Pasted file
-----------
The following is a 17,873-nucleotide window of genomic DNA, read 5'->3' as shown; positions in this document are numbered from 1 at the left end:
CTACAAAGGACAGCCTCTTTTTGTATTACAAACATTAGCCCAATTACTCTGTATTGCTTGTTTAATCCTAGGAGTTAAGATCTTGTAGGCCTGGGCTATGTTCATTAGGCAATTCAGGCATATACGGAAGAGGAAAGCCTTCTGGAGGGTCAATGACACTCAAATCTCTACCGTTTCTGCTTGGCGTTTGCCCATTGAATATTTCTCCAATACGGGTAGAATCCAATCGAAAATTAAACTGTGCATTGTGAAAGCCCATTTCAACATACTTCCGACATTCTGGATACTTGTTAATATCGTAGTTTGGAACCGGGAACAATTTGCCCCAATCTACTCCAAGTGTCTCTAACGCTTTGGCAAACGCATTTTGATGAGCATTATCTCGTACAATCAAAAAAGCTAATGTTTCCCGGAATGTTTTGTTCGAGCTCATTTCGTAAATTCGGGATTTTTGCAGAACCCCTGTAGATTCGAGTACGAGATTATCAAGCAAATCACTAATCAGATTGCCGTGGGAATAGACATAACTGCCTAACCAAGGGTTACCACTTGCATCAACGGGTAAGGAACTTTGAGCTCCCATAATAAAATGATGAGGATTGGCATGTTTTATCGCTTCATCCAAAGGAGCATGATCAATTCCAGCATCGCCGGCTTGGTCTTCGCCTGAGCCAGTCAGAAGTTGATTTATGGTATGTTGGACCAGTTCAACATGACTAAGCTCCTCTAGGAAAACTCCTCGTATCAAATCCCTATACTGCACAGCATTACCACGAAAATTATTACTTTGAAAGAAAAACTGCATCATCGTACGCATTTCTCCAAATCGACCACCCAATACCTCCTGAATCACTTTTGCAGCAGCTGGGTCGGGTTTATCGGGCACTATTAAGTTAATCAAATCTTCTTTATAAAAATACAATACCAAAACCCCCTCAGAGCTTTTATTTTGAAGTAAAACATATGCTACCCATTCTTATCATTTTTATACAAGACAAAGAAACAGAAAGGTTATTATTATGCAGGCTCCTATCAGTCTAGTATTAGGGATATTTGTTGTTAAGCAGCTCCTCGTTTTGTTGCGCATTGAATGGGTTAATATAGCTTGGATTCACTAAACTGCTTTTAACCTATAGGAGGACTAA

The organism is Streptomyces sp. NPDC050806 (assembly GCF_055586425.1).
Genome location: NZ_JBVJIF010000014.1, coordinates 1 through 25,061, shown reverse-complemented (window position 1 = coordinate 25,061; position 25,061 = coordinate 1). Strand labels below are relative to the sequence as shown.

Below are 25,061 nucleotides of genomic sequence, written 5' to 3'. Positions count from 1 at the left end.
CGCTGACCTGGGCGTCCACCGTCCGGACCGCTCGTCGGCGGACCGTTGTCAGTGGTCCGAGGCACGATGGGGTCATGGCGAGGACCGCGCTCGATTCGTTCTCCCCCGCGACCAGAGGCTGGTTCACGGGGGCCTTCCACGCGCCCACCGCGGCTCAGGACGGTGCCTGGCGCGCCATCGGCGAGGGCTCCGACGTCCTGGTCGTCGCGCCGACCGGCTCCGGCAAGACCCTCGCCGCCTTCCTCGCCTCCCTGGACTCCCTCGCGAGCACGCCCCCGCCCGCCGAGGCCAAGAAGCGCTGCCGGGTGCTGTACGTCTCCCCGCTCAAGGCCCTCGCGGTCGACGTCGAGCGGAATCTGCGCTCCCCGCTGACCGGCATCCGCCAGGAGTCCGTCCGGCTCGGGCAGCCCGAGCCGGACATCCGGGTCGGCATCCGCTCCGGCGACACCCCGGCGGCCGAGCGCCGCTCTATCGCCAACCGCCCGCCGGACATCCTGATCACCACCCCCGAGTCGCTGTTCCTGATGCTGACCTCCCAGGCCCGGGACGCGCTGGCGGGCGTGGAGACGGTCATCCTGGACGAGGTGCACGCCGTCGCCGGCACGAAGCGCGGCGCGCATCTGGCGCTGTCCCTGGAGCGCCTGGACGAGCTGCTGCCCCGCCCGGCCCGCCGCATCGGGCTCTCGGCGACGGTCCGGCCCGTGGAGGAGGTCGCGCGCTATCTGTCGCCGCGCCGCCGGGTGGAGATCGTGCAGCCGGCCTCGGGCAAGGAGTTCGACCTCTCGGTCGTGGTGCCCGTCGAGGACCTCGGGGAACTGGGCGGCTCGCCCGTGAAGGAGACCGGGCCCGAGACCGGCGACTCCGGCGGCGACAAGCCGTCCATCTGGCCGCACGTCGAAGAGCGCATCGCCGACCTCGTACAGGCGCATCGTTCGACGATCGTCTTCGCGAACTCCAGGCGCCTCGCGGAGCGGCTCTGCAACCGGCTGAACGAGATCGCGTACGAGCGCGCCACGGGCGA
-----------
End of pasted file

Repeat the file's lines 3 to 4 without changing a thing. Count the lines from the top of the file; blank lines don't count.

The organism is Streptomyces sp. NPDC050806 (assembly GCF_055586425.1).
Genome location: NZ_JBVJIF010000014.1, coordinates 1 through 25,061, shown reverse-complemented (window position 1 = coordinate 25,061; position 25,061 = coordinate 1). Strand labels below are relative to the sequence as shown.